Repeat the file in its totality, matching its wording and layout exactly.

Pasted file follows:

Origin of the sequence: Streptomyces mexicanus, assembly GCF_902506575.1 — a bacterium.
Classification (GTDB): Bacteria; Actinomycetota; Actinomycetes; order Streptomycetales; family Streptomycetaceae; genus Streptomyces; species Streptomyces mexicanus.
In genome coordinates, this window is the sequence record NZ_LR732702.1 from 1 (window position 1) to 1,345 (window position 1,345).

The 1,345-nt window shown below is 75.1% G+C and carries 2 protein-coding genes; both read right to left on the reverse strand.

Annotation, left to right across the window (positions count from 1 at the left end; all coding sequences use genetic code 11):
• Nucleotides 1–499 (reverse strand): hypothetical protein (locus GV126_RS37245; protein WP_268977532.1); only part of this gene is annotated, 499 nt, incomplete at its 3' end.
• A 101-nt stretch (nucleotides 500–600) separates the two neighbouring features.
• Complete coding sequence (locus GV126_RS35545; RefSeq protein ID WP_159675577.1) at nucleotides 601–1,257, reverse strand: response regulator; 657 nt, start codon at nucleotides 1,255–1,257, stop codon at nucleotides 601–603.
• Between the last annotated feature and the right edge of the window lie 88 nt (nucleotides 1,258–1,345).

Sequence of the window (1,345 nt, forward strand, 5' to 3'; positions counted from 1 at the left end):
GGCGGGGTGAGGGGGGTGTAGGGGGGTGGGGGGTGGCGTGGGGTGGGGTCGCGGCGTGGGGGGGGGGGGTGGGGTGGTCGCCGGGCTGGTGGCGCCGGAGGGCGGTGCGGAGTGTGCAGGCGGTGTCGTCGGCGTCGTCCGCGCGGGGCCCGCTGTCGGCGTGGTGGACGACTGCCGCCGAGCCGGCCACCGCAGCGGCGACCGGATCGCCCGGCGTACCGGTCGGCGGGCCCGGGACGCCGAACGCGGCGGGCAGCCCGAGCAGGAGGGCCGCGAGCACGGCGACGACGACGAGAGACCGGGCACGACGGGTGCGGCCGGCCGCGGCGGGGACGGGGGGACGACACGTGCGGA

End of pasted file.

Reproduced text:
Origin of the sequence: Streptomyces mexicanus, assembly GCF_902506575.1 — a bacterium.
Classification (GTDB): Bacteria; Actinomycetota; Actinomycetes; order Streptomycetales; family Streptomycetaceae; genus Streptomyces; species Streptomyces mexicanus.
In genome coordinates, this window is the sequence record NZ_LR732702.1 from 1 (window position 1) to 1,345 (window position 1,345).

The 1,345-nt window shown below is 75.1% G+C and carries 2 protein-coding genes; both read right to left on the reverse strand.

Annotation, left to right across the window (positions count from 1 at the left end; all coding sequences use genetic code 11):
• Nucleotides 1–499 (reverse strand): hypothetical protein (locus GV126_RS37245; protein WP_268977532.1); only part of this gene is annotated, 499 nt, incomplete at its 3' end.
• A 101-nt stretch (nucleotides 500–600) separates the two neighbouring features.
• Complete coding sequence (locus GV126_RS35545; RefSeq protein ID WP_159675577.1) at nucleotides 601–1,257, reverse strand: response regulator; 657 nt, start codon at nucleotides 1,255–1,257, stop codon at nucleotides 601–603.
• Between the last annotated feature and the right edge of the window lie 88 nt (nucleotides 1,258–1,345).

Sequence of the window (1,345 nt, forward strand, 5' to 3'; positions counted from 1 at the left end):
GGCGGGGTGAGGGGGGTGTAGGGGGGTGGGGGGTGGCGTGGGGTGGGGTCGCGGCGTGGGGGGGGGGGGTGGGGTGGTCGCCGGGCTGGTGGCGCCGGAGGGCGGTGCGGAGTGTGCAGGCGGTGTCGTCGGCGTCGTCCGCGCGGGGCCCGCTGTCGGCGTGGTGGACGACTGCCGCCGAGCCGGCCACCGCAGCGGCGACCGGATCGCCCGGCGTACCGGTCGGCGGGCCCGGGACGCCGAACGCGGCGGGCAGCCCGAGCAGGAGGGCCGCGAGCACGGCGACGACGACGAGAGACCGGGCACGACGGGTGCGGCCGGCCGCGGCGGGGACGGGGGGACGACACGTGCGGA